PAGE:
Monday, March 23, 2015


As Swaziland editor Bheki Makhubu and writer and human rights lawyer, Thulani Maseko, marked a year spent in jail for writing and publishing articles critical of the Swaziland judiciary, the Nation, the monthly magazine they worked for remained defiant.

In an editorial comment in the March 2015 edition, the Nation stated, ‘This edition marks the first anniversary since the editor of this magazine, Bheki Makhubu, was put behind bars following contempt of court charges the Chief Justice, Michael Ramodibedi, preferred against him. 

‘Together with our columnist and human rights lawyer, Thulani Maseko, Makhubu is serving a two-year sentence following his conviction on July 27 [2014] after he was arrested on March 18. Maseko was arrested a day earlier. 

‘What we find interesting is that the constitution, which King Mswati III said the nation should defend, has failed to protect the duo.’ It added, ‘They are persecuted for merely exercising their rights as provided in the very same constitution the nation was called upon to uphold. However, this will not deter this magazine from doing what it has always promised its readers; speaking truth to power.

‘The fact that a year later we’re still in circulation despite the challenges resulting from a marathon case that saw the imprisonment of our colleagues is proof that we have earned our credibility. It’s a pity that, as demonstrated during the trial, some people lost their credibility as they were trying to do their master’s bidding.

‘The Nation chooses to remain loyal to the truth, and nothing else. That’s why we’ll remain standing for many more years to come, jail or no jail.’

The defiant message came as news leaked from Big Bend Prison, Lubombo, that Maseko had been placed in solitary confinement for three weeks as a punishment after a letter he wrote from his cell was widely circulated on the Internet and social media.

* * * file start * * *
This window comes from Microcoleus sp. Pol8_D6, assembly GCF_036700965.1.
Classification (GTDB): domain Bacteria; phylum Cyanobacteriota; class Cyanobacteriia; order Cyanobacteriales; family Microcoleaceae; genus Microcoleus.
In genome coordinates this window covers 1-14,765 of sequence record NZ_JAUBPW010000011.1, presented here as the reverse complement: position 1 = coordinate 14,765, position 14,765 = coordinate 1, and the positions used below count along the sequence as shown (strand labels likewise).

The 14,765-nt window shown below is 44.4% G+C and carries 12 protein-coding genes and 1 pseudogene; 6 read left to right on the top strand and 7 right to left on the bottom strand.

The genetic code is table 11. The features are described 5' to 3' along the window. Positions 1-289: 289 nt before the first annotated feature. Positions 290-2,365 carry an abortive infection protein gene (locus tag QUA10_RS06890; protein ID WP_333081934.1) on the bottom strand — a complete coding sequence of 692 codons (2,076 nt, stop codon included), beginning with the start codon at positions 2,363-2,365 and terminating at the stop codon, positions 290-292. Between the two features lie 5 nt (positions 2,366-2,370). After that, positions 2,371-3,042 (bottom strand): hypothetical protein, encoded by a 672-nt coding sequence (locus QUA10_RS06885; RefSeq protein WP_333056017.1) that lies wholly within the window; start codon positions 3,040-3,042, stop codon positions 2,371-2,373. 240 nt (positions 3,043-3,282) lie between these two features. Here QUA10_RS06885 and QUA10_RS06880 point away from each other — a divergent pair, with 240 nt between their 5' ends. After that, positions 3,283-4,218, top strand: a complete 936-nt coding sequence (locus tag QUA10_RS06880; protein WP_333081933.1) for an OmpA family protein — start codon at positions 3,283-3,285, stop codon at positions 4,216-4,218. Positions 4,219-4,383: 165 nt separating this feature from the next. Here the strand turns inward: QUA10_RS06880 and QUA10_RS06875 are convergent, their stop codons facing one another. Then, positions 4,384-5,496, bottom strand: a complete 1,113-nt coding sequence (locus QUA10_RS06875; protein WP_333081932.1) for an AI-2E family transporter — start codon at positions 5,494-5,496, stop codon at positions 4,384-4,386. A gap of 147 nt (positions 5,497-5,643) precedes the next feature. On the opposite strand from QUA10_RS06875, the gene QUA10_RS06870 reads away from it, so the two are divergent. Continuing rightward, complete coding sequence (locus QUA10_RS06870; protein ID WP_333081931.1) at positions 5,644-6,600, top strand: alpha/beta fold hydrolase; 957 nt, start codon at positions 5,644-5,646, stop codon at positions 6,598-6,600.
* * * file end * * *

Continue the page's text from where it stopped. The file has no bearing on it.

In the letter Maseko thanked the thousands of people all over the world who have spoken out against his jailing.

The latest move has been condemned around the world. Among the most recent groups to speak out was the Southern Africa Litigation Centre (SALC). It said the United Nations General Assembly called solitary punishment ‘cruel and degrading treatment’. 

Kaajal Ramjathan-Keogh, SALC’s executive director, said in a statement, the Swazi Constitution provided that ‘a person shall not be subjected to torture or to inhuman or degrading treatment or punishment,’ and Swaziland was a signatory to the International Covenant on Civil and Political Rights which prohibited the use of torture or cruel, inhumane or degrading treatment.

The Federation of African Journalists (FAJ) asked for the release of the two writers. Mohamed Garba President of FAJ, said, ‘The King Mswati III of Swaziland should order the release of both the journalist and his lawyer after one year in prison.’

Garba added, ‘FAJ is raising serious concerns on the permanent attempts by the Kingdom of the Swazi authorities to muzzle all freedoms.’

FAJ added in a statement, ‘The Kingdom of Swaziland has been portrayed as one of the most repressive regimes in Africa and freedom of expression and freedom of association have been under siege since time immemorial.’

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